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By Kyle Pope
It is commonly taught in the religious world that all a person must do to be saved is pray to God. In order to determine if this is true, we must first consider if the Bible teaches that God hears the prayers of those who stand outside of Christ. If He does not, then we cannot imagine that a prayer to God to save us from sin will be heard and answered.
The issue rests on what is meant by the word hear. There is no question that God knows and hears all things that go on within His creation. Proverbs 15:3 declared, “The eyes of the LORD are in every place, keeping watch on the evil and the good” (NKJV). David declared, “There is not a word on my tongue, but behold, O LORD, You know it altogether” (Psa. 139:4). However, the Bible also tells us there are those whom God does not hear because of their separation from Him brought on by sin. Isaiah declared, “Behold, the LORD’s hand is not shortened, that it cannot save; nor His ear heavy, that it cannot hear. But your iniquities have separated you from your God; and your sins have hidden His face from you, so that He will not hear” (Isa. 59:1-2). Notice here it is not that God is unable to hear a prayer offered to Him. Rather, He is unwilling to hear the prayer of those separated from Him by their sin.
When it comes to prayer, this means that God will not accept the prayers of one in sin. Peter taught, “The eyes of the LORD are on the righteous, and His ears are open to their prayers; but the face of the LORD is against those who do evil” (1 Pet. 3:12). Is this only true of the vilest of sinners but not most people? No. Peter warned husbands to treat their wives properly, “that your prayers may not be hindered” (1 Pet. 3:7). When one is separated from God because of sin, the Wise man tells us, “even his prayer is an abomination” (Prov.28:9). In fact, the Bible teaches that praying to God to forgive our sins is a privilege only available to those already in a relationship with Him (cf. 1 John 1:3-7). When one puts faith in Jesus (Mark 16:16), confesses that faith before men (Rom. 10:9-10), repents of past sins (Acts 2:38), and is baptized into Christ for the forgiveness of sins (Acts 22:16) he or she enters into a covenant relationship with God. It is then that Christ hears our prayers for forgiveness and acts as an Advocate on our behalf (1 John 2:1-2). So we may answer generally that God does not hear the prayers of non-Christians in the same sense He hears those of Christians.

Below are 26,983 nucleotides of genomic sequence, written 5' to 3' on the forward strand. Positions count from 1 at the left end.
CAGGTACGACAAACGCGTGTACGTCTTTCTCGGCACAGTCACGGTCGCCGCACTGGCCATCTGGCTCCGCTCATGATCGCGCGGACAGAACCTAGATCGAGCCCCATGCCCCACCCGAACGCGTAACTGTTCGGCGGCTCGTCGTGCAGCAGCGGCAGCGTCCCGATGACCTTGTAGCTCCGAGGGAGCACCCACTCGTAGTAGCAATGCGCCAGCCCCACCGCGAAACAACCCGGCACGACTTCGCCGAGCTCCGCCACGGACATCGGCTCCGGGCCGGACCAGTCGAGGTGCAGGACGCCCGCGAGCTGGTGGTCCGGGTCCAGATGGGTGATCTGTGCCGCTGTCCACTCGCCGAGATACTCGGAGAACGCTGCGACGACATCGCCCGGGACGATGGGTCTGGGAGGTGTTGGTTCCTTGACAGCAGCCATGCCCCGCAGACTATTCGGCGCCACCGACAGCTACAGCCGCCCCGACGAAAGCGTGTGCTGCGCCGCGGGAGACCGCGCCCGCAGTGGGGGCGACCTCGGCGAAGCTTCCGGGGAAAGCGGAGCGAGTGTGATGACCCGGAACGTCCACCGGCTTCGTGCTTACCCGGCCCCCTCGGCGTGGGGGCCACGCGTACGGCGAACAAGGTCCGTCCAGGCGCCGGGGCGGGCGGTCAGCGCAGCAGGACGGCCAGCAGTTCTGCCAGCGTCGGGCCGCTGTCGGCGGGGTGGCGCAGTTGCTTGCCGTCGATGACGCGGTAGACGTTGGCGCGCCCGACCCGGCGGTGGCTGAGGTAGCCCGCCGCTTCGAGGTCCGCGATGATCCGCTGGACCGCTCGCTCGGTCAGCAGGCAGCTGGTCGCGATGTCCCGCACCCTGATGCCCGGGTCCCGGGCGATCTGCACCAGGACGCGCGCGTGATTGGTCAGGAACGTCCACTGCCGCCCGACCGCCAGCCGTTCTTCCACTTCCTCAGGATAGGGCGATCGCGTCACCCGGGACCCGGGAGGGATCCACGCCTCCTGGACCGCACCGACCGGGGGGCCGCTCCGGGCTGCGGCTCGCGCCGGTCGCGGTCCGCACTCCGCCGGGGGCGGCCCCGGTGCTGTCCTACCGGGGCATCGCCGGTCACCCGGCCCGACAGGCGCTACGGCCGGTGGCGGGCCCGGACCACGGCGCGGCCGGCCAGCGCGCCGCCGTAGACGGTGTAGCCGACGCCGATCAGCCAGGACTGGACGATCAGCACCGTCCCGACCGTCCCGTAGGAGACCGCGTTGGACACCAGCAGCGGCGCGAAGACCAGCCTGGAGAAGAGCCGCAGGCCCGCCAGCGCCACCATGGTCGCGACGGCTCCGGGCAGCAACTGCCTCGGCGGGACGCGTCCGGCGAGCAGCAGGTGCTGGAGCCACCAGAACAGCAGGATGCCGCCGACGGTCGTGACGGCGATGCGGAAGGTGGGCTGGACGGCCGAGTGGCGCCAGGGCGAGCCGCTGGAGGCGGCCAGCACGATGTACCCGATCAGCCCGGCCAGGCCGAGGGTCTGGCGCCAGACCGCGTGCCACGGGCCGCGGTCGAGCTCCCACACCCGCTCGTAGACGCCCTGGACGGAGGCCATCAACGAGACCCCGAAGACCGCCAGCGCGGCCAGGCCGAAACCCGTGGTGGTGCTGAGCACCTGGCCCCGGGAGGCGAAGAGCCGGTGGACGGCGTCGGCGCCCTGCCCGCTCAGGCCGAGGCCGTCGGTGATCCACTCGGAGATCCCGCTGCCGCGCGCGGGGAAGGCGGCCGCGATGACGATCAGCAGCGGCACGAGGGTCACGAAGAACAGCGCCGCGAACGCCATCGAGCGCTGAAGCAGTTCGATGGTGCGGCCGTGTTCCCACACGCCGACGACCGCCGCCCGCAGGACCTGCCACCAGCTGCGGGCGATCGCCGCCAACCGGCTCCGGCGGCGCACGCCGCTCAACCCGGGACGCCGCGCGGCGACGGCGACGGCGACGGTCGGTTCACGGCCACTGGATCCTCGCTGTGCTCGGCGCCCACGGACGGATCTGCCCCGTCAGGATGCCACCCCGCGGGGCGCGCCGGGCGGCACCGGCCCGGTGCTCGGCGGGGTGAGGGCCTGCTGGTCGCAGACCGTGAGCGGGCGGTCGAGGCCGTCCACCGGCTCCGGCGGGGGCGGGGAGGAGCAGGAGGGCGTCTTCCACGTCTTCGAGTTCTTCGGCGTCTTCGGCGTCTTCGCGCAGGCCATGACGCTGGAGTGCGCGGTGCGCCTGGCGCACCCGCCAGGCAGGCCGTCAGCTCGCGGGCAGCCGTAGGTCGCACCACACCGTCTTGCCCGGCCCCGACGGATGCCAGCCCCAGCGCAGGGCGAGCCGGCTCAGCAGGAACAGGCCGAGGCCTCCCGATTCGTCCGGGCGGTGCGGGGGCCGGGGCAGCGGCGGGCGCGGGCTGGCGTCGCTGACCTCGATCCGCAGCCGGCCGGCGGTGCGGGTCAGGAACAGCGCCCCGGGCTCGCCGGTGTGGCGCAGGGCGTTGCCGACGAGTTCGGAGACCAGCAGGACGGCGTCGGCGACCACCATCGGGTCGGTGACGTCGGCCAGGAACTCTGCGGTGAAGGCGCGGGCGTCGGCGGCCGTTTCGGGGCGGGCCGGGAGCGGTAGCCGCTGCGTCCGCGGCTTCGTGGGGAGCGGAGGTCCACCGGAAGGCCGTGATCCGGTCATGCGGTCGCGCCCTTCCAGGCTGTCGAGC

With that said, what does Scripture teach us about prayers offered by those who are seeking the Lord? God knows when people are of the right disposition that they will obey the gospel if only given the chance. God told Paul when the Jews of Corinth rejected him, “I have many people in this city” (Acts 18:10). Philip was taken by the Spirit to the Ethiopian Eunuch, who then obeyed the gospel (Acts 8:26-40). How does God know the disposition of such potential converts? As noted earlier, the Lord knows all things. Jesus was often described as knowing the thoughts of men (cf. Luke 5:22; 6:8; 11:17). So, God knows man’s disposition whether prayer is offered or not. However, Acts 10:1-6 gives us an example of a man who was not yet a Christian, but offered prayers to God. What does this example teach us? The man was a centurion named Cornelius, and he is described as one who “prayed to God always” (10:2). Did God hear him in the same way that He hears the prayers of Christians? Was he acceptable to God in that condition? Was prayer all that he needed to do? From the text we are forced to answer each of these questions “no!” An angel of the Lord revealed to him, “Your prayers and your alms have come up for a memorial before God” (10:4). The word translated “memorial” is defined as “reminder…, that is a record, memorial” (Strong’s ). God heard his prayers as a remembrance, but not in the same way that He hears the prayers of His people. How do we know that? Because he was told to go to Peter, of whom it was promised, “He will tell you what you must do” (10:6).
This helps us answer our question. When non-Christians pray, their prayers, like those of Cornelius may be heard by God as “a memorial,” but not in the same way as those of Christians. There is more they need to do—they need to obey the gospel and become a Christian. Prayers for forgiveness on the part of those outside of Christ essentially are prayers that God would forgive us apart from the blood of Christ. They are prayers that we might be forgiven while continuing in the very sin that separates us from God. They are prayers for God to violate His own will. We are only promised that God will hear and answer prayers in accordance with His will. It is the Christian who can trust in this great assurance. John wrote, “Now this is the confidence that we have in Him, that if we ask anything according to His will, He hears us. And if we know that He hears us, whatever we ask, we know that we have the petitions that we have asked of Him” (1 John 5:14-15).